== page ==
Peter and Mathias Suter’s cubicle barn from 2000 has a somewhat unusual setup. In front of the barn, an 8-metre-wide strip has slatted floors over the full width. There are also slatted floors over the full length of the side walls, approximately 4 metres wide. The cows have continuous free access to this area.
“Following a referendum in 1991, outdoor access was made compulsory for all production animals, including dairy cows in the winter period,” explains Peter Suter. “The requirement is at least 10 metres of surface per dairy cow, 4 of which without a roof. This was the easiest solution in our case.” The waiting area at the milking parlour, which is 70 metres from the cubicle barn, also counts towards the required outdoor area.
Peter, together with his wife Helen, started the company in 1992 with 13 hectares, 80,000 kgs of milk quota and 15 sows. “We were able to grow through cooperation, good results and successful investments.” He now milks 140 cows on 63 hectares in partnership with his son and daughter-in-law, has 4,000 hens at a second location and is also an energy supplier. The solar panels on the stables supply about 300 mWh per year.
It is not surprising that he mentions collaboration first. He emphasises time and time again that ‘the team’ is the most important thing. The cooperation and teamwork already starts with land use. Of the 63 hectares, only the 6 hectares around the site are owned. The rest of the land is remote. 17 hectares have been leased from the owner of the poultry house that Peter and Mathias operate. The owner is in the cooperation with them and takes care of the hens. “We work as a team, only then can the cooperation continue.”
There is also cooperation in the lease of land from private individuals, former farmers. “In Switzerland you are only allowed to buy or inherit land – including that from family – if you have successfully completed at least 3 years of agricultural education and have a minimum farm size of 0.25 full-fledged workers.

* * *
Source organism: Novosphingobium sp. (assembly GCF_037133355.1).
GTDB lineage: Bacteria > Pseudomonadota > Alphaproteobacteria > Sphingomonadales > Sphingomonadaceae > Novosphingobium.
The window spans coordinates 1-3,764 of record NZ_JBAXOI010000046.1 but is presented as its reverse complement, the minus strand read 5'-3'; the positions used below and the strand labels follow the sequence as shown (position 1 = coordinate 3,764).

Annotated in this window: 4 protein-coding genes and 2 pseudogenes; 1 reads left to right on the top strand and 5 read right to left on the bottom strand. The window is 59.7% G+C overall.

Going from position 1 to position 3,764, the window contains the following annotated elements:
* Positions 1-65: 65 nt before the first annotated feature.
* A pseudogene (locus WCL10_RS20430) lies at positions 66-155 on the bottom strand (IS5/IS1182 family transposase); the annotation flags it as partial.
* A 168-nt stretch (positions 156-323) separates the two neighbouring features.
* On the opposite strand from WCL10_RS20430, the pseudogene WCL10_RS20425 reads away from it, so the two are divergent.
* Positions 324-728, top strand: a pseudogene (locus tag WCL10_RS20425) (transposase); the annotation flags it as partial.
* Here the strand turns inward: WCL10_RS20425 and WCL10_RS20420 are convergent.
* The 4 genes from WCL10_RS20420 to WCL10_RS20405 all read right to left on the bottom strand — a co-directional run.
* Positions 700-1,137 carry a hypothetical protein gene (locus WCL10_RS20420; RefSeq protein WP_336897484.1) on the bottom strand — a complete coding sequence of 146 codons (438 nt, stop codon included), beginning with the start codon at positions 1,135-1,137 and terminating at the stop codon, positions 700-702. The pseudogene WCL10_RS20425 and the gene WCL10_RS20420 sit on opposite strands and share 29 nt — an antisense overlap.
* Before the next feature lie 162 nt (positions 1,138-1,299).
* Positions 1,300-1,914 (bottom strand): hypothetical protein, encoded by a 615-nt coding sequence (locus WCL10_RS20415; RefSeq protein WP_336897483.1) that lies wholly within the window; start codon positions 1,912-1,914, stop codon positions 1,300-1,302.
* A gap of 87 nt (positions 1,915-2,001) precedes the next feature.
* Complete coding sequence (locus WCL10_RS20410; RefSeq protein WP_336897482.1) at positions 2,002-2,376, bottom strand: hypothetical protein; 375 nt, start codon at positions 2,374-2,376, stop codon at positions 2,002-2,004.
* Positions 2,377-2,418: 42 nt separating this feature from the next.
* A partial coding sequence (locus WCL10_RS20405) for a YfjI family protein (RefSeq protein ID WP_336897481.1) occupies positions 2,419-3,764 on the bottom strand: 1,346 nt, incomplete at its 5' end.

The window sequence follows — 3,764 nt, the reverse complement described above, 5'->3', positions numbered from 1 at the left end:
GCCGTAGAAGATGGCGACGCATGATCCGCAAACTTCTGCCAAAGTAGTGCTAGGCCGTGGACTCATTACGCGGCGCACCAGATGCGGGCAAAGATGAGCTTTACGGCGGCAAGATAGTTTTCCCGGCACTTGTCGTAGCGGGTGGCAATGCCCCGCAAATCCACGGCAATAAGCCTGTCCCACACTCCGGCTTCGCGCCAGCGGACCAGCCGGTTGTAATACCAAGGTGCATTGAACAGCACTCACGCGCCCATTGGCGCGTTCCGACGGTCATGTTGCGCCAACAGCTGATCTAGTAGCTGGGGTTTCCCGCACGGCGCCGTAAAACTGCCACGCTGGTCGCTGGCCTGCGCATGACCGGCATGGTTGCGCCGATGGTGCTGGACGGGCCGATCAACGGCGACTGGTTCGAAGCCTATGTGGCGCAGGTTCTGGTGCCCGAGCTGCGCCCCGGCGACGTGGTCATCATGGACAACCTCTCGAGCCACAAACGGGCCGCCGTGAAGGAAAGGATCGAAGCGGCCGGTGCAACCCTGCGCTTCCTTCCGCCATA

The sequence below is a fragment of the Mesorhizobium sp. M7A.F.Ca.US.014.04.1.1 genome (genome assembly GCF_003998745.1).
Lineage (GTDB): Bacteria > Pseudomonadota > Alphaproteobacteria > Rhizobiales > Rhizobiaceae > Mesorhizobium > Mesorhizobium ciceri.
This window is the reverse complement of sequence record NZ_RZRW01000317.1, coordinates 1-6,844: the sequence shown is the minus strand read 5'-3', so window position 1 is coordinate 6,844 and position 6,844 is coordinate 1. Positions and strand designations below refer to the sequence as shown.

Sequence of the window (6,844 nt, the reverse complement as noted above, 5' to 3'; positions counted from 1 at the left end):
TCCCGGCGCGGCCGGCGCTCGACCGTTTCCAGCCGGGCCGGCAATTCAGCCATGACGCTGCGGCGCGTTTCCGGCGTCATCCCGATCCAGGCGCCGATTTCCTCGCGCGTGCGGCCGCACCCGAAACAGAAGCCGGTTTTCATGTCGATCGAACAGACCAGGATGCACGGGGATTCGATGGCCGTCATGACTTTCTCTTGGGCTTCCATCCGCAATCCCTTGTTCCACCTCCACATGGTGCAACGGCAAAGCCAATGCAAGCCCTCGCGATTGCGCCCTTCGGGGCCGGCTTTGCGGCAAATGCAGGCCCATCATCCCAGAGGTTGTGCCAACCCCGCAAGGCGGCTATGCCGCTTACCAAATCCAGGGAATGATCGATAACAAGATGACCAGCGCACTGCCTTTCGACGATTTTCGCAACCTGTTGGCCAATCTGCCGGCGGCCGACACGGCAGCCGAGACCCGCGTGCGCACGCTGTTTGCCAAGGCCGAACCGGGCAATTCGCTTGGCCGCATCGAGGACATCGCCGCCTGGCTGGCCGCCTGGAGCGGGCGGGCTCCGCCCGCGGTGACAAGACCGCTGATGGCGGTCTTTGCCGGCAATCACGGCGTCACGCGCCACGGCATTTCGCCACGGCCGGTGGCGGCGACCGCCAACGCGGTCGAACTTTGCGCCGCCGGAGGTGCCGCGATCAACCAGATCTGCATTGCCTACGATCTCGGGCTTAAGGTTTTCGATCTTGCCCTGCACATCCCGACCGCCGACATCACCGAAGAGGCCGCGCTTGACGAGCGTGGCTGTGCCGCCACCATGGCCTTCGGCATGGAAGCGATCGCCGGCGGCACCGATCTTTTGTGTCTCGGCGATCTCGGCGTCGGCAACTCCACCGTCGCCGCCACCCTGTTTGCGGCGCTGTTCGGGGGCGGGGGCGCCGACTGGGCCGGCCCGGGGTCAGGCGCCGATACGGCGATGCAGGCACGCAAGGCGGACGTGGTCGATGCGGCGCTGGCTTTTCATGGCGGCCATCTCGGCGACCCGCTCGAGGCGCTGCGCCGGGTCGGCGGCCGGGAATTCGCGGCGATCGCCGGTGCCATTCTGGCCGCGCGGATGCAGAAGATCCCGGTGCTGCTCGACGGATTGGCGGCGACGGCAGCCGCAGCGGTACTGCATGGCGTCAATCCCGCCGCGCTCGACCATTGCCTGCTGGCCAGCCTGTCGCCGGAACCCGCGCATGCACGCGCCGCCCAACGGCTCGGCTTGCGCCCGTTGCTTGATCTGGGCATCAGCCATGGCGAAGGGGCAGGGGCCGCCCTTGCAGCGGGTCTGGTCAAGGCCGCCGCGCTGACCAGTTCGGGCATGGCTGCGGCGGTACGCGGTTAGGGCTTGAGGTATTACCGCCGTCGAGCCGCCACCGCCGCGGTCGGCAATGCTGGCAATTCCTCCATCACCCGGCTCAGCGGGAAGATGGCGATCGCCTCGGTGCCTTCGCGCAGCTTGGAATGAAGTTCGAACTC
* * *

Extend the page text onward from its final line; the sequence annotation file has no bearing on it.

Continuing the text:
Land is still mostly traded in the family in the flat dairy area west of Basel. It yields about €100,000 per hectare. “When selling to third parties, it goes for 4-5 times as much.” He points to a farm in the area with 800 fattening pigs on 25 hectares, which is for sale at a price of €20 million, and, according to Peter, there are serious buyers around.
Banks finance the purchase of land for a maximum of 80%, while 20% must come from their own resources. The lease price for agricultural land is relatively low given the market value: around €1,000 per hectare per year. “So it is much better to lease than buy if you want to grow in size. We have always focused investing in buildings and increasing production, and leasing added acreage.”
Suter doesn’t just lease production land. Of the 63 hectares, 45 hectares are on which he can spread manure. Manure is not allowed on the 10 hectares of nature land. That is reed land from which a cut of grass may also be harvested after 15 September. The short-cut reed is used by the dairy farmer for spreading litter in the cubicles. Manure is also not allowed on the 8 hectares of reed land. That nature land brings 2 cuts of hay after 15 June. “It mainly generates a lot of goodwill from citizens and, in addition, working on biodiversity is one of the requirements of the Greenmilk Swiss quality mark.”
Because there is only 8 hectares around the cubicle barn, grazing is only possible to a limited extent. Suter grazes his cows for 2 hours a day for at least 26 days a month from April to October. This qualifies the farmer under Greenmilk Swiss for a surcharge of 3 cents on the milk price. With full grazing, an additional 5 cents is added, but then the average production may not exceed 8,000 kgs. “Not interesting for us. We don’t have enough house plot to graze much more and we are well above the 8,000 kgs.” Another requirement is that at least 25% of the dry matter intake comes from grass or grass silage.
The growing season in northern Switzerland runs from May to October where there is typically about 1,100 mm of rain per year. The clay soil is well drained. Groundwater is at a depth of 1m, and drought is not an issue here. Grass just about bursts out of the ground. The yield is about 16 tonnes dry matter per hectare per year, despite the limited fertilisation. The legal limit is 135 kgs of nitrogen, whether from animal manure or from fertilizer. A federal income support of €900 per hectare applies to maize and arable land, and €450 per hectare for grassland.